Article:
University Police arrested a man following reports of a string of thefts on campus.
A BYU employee noticed her wallet was missing from her office in the Eyring Science Center and immediately filed a report with University Police on Dec. 4. Officer Richard Laursen and Lt. Jeff Long followed a hunch based on previous campus thefts and went to the FrontRunner station in Orem where they confronted Steven Michael Gibbs, who they said fit the description of a man seen in security video from previous campus thefts.
Laursen said Gibbs, 54, admitted taking the wallet and told the officers where he had hidden it. Gibbs was booked into the Utah County Jail for investigation of burglary, unlawful use of a credit card and outstanding warrants.
Laursen said police are investigating whether Gibbs is connected to four previous theft cases on campus: one in the Tanner Building in July 2019, one in the Richards Building in September, and one each in the Joseph F. Smith Building and the Benson Building in October. In each case, a suspect is believed to have used public transportation to get to and from campus and used the stolen credit cards to make fraudulent purchases at Wendy’s, Chick-Fil-A, CVS, and other locations just west of the BYU campus.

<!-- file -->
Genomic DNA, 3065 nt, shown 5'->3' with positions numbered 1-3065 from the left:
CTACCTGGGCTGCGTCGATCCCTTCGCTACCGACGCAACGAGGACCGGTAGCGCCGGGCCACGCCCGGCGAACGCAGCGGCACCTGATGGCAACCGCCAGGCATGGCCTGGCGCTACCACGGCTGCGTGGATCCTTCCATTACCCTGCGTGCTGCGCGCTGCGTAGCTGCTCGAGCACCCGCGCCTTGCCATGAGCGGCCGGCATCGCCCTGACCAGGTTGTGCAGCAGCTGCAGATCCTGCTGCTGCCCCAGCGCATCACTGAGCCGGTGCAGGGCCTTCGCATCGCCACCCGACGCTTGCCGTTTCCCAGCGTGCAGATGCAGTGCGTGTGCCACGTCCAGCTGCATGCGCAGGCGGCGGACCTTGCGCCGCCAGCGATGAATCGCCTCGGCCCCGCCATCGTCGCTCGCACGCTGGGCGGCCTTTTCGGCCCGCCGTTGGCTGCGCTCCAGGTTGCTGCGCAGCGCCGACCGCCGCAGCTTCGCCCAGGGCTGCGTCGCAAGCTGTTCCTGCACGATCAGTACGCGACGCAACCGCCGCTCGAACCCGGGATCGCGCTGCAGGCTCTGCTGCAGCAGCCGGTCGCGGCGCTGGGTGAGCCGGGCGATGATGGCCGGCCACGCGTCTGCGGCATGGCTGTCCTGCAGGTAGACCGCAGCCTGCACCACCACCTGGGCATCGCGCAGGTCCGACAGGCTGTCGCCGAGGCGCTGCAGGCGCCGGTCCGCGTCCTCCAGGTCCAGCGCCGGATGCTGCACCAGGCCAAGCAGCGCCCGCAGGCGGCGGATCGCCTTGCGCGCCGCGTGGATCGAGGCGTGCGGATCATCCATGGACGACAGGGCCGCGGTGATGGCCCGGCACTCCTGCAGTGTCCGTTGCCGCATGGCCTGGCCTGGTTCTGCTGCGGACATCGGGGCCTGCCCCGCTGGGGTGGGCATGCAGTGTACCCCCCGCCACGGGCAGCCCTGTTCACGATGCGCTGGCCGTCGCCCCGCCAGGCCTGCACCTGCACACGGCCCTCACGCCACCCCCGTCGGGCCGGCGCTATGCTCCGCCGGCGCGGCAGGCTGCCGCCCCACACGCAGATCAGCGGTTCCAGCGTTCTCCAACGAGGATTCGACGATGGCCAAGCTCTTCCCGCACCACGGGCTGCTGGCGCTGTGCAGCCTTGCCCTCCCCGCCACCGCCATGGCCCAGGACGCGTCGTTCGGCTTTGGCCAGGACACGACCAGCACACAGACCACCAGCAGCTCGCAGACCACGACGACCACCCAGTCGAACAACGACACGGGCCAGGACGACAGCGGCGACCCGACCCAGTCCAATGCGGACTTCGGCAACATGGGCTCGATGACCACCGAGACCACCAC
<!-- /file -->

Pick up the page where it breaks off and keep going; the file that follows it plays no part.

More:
Long called the thefts “brazen” with the thief taking advantage of the university’s trusting culture and high concentration of people.
The university released a campus theft warning on Nov. 6 with pictures of a man captured from security footage. “Please be on the lookout for a male suspect who may be associated with the theft of wallets and purses in open offices on campus,” the warning said.
Long hopes this incident will remind students and faculty to use caution and not be take advantage of BYU’s trusting culture. “Criminals know that we’re easy pickings,” Long said. “Know that you could be a victim and take extra caution to make sure your stuff isn’t out in the open.”
Long also commented on the potential decertification of the university police force, saying the main sacrifice would be the response time to campus crimes, calling University Police’s quick response time was integral to Gibbs’ arrest.
“We’re here on campus. We know campus, and our response time is a minute in most cases,” Long said of the BYU campus police. “That’s something that really concerns us is that our whole goal is to keep this campus safe, and response time is a big part of that, so that would be a thing that we’d really miss around here.”
Anyone who sees something suspicious on campus is encouraged to call University Police Investigations at 801-422-5216.